When using a ladder, safety should be your first priority. Try to avoid balancing on one leg.
© iStockphoto/Thinkstock

When it comes to cleaning outside windows, things depend on the type of window you have in your home. New homes, or homes with newly replaced windows, are likely to have tilt-in or easy-to-remove panes designed with simplified cleaning in mind. The rest of us are going to need a few things for the job: a garden hose, a ladder, a bucket of clean water, a bucket of cleaning solution (this could be a bucket of soapy water made with a few drops of dishwashing soap), a cloth-headed brush or natural sponge, a squeegee and dry, lint-free cloths (microfiber works well). Be careful when choosing the right tool for your outside window cleaning job: While a power washer may make quick work of window cleaning, rent or purchase a light-duty washer and always start on the lowest setting -- spraying windows with high-pressure water streams may cause the glass to break.

Begin by wetting the windows -- give each outdoor window a good spray with your garden hose before applying a soapy glass cleaning solution. If you have more than one story, begin with the highest window and work your way to ground level; and if you're working on a ladder, make sure you take safety precautions and have a spotter close-by if at all possible.

Working one window at a time, use the cloth-headed brush or large sponge to soap up each wet window; this is going to loosen up the debris stuck to the glass, including anything stuck in the corners. The next tool from your bag of cleaning tricks will be the squeegee. Remove the soapy water (or whatever your preferred cleaning solution) with your squeegee (a long-handled or telescopic type may be easier to work with, but it will depend on your windows and your personal window-cleaning style), and wipe the blade with a lint-free cloth after each pull. Dry each window with a clean, lint-free cloth, and don't forget to wipe windowsills with a dry rag.

For a crystal-clear view, use a straight-edge razor blade to remove any paint drips on window glass from the last time the HOA painted.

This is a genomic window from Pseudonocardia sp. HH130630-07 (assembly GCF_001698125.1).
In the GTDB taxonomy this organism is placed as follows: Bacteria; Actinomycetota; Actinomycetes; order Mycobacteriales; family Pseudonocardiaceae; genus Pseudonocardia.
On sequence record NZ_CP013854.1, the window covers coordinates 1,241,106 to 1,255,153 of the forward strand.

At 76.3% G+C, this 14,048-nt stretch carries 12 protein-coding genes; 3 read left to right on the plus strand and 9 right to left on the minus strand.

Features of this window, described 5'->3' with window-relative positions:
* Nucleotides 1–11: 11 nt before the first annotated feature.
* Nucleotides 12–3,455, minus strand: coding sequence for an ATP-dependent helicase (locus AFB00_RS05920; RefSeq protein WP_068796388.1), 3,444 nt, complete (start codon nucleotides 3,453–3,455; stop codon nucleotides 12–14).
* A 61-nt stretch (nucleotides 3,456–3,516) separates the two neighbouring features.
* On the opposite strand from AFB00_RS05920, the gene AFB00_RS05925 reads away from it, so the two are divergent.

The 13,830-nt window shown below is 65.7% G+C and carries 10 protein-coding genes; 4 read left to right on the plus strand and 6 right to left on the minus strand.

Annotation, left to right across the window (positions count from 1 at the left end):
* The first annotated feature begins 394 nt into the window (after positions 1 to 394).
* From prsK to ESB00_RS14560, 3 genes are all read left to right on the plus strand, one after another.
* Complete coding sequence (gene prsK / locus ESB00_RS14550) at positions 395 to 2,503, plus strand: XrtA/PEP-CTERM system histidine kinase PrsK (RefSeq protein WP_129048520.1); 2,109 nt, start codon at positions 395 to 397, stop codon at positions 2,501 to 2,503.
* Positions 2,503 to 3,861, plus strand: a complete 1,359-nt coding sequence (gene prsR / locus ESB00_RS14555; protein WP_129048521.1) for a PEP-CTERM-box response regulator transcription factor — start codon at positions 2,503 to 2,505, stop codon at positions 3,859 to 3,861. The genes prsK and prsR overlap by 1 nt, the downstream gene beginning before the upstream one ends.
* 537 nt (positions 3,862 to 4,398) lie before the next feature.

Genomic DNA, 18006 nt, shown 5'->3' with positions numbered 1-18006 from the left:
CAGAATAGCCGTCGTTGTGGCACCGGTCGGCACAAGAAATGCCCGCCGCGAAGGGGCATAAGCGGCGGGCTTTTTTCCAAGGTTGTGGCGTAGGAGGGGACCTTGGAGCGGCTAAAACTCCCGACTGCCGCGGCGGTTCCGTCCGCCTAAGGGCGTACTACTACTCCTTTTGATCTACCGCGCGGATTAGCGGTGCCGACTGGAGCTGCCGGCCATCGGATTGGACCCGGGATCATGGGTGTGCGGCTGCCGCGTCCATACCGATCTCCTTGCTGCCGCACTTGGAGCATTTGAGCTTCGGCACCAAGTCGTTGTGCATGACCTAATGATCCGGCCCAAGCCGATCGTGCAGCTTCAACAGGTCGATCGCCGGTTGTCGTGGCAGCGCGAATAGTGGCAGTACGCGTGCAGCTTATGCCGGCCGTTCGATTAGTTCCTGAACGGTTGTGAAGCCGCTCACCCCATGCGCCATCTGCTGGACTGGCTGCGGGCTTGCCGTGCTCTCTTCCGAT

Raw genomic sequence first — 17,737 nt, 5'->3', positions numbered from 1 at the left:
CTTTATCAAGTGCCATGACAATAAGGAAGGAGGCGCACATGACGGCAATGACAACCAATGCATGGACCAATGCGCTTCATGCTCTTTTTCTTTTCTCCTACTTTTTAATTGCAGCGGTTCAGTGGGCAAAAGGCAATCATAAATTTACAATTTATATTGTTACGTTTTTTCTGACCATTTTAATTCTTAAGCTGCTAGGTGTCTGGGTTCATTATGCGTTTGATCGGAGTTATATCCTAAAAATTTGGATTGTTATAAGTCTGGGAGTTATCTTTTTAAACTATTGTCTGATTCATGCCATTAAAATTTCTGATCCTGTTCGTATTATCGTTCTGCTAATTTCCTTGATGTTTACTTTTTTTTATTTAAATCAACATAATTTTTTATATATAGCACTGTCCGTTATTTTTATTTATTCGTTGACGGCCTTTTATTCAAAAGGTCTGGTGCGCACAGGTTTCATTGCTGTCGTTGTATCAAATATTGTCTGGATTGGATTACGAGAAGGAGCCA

Author's Note: How to Keep Your Windows Spotless When the HOA Won't

Take a moment to appreciate the fresh edge of a new rubber blade on a squeegee, and you'll understand why they're the best for any window cleaning job -- or so it would seem from general window cleaning instruction and research I read while writing this piece. The verdict? I haven't tried it -- yet.

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Sources

  • D'Agnese, Joe. "How to Clean Windows Like a Pro." This Old House. (June 28, 2013) http://www.thisoldhouse.com/toh/how-to/intro/0,,20364019,00.html
  • Marvin Windows and Doors. "Glass Cleaning." (June 28, 2013) http://www.marvin.com/cleaning_glass/
  • Meyer, Scott. "Homeowners Associations: Can you fight them and win?" MSN Real Estate. (June 28, 2013) http://realestate.msn.com/homeowners-associations-can-you-fight-them-and-win
  • Pella. "How to Wash Windows and Screens." (June 28, 2013) http://pressroom.pella.com/fast_facts/99/how-to-wash-windows-and-screens
  • Reader's Digest. "8 Clever Solutions for Cleaning Windows." (June 28, 2013) http://www.rd.com/home/cleaning-organizing/8-clever-solutions-for-cleaning-windows/
  • Stoeckert, Anthony. "Resident vs. HOA Responsibility." The New Jersey Cooperator: The Condo, HOA & Co-op Monthly. (June 28, 2013) http://njcooperator.com/articles/241/1/Resident-vs-HOA-Responsibility/Page1.html
  • The Family Handy Man Magazine. "How to Wash Windows." (June 28, 2013) http://www.familyhandyman.com/windows/how-to-wash-windows/view-all
  • The Home Depot. "Buying Guides: Windows." (June 28, 2013) http://www.homedepot.com/webapp/catalog/servlet/ContentView?pn=Windows_Buying_Guide&storeId=10051&langId=-1&catalogId=10053